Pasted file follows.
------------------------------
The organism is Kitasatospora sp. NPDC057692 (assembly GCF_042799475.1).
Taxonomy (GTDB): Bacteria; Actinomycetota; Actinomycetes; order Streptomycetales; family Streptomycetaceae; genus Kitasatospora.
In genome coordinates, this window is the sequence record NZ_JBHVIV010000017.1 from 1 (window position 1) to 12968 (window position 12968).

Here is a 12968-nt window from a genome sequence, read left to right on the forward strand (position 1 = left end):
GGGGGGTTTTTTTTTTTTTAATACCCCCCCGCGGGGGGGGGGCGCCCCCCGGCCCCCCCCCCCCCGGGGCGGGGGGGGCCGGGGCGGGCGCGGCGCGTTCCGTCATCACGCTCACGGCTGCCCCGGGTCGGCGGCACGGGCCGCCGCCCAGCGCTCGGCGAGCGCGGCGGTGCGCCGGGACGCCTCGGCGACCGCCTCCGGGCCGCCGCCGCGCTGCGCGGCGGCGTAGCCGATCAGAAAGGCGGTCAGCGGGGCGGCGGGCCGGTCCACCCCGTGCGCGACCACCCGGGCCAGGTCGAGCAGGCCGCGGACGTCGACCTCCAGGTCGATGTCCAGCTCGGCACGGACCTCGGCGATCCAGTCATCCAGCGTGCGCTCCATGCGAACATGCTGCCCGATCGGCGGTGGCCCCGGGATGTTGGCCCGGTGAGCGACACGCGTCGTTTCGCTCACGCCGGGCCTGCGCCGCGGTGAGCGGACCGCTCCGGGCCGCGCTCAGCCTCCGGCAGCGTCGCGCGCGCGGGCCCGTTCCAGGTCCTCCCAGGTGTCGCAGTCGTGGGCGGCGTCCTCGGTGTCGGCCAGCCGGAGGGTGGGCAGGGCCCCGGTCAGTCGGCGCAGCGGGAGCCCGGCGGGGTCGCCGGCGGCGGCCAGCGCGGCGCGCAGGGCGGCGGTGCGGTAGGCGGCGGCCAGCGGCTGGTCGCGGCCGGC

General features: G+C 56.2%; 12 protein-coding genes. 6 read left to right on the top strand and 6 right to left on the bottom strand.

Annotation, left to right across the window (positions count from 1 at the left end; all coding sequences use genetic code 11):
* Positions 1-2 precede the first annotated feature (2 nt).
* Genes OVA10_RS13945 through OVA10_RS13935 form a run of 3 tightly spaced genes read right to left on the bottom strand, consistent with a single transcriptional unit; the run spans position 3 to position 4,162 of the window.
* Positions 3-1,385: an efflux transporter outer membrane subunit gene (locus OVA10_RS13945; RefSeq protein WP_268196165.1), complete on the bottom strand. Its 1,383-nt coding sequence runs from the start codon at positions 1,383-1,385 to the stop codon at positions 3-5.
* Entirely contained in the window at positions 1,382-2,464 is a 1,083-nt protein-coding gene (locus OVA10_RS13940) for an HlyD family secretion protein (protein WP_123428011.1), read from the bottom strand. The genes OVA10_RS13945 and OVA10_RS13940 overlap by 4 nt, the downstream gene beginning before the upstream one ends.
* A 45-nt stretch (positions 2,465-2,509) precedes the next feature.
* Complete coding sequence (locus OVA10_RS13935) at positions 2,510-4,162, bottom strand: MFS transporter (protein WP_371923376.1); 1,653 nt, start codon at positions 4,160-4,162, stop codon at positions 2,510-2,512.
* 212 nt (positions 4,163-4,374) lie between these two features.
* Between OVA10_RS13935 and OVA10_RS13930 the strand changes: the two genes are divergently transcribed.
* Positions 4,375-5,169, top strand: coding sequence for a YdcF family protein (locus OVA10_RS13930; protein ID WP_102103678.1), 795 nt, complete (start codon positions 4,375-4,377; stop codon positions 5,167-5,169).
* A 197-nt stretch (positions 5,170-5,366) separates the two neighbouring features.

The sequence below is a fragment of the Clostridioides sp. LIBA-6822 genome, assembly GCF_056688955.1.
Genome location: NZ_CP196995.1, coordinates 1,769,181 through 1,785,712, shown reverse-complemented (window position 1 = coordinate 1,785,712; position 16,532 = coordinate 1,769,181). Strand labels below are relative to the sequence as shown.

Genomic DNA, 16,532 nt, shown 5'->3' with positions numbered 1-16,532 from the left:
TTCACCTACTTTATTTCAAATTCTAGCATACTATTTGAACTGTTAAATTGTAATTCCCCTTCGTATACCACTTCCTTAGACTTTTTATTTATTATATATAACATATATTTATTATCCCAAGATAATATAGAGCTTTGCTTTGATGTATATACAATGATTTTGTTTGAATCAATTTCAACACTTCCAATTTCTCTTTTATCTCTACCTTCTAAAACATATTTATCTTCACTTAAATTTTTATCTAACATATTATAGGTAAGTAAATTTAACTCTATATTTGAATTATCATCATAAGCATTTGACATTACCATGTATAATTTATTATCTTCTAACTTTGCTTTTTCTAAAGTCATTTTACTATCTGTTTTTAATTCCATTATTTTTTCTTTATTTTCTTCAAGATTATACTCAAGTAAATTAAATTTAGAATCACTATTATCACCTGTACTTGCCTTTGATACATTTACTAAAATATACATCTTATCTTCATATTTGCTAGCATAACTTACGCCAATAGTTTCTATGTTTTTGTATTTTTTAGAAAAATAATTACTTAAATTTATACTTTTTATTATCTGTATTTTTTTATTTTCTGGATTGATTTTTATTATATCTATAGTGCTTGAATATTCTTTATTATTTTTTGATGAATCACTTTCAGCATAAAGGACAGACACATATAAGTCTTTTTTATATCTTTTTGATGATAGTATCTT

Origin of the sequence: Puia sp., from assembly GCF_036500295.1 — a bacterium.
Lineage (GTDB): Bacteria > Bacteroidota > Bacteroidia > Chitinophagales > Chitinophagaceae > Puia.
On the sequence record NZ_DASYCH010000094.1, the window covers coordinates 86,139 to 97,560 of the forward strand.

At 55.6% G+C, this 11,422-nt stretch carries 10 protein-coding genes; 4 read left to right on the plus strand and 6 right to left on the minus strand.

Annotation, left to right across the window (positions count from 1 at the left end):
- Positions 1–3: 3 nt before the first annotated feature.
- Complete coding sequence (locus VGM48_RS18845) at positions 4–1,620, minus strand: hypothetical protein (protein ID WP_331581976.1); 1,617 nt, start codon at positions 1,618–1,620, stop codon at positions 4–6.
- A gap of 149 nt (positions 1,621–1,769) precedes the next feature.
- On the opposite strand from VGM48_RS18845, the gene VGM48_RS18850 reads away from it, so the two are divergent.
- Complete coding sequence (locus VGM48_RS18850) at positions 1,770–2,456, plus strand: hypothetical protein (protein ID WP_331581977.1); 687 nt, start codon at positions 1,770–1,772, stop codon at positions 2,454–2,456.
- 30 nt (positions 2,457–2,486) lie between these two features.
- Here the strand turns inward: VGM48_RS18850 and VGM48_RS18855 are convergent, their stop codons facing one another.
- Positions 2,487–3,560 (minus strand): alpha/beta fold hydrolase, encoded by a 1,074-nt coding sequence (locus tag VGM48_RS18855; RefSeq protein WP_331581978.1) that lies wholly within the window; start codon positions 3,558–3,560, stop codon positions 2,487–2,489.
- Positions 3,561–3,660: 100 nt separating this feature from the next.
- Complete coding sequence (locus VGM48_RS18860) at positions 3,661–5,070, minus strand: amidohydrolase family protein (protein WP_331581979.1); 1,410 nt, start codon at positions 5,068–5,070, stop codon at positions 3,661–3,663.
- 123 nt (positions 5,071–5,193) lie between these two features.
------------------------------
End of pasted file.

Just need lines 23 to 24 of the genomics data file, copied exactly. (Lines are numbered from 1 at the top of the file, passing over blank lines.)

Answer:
Lineage (GTDB): Bacteria > Bacteroidota > Bacteroidia > Chitinophagales > Chitinophagaceae > Puia.
On the sequence record NZ_DASYCH010000094.1, the window covers coordinates 86,139 to 97,560 of the forward strand.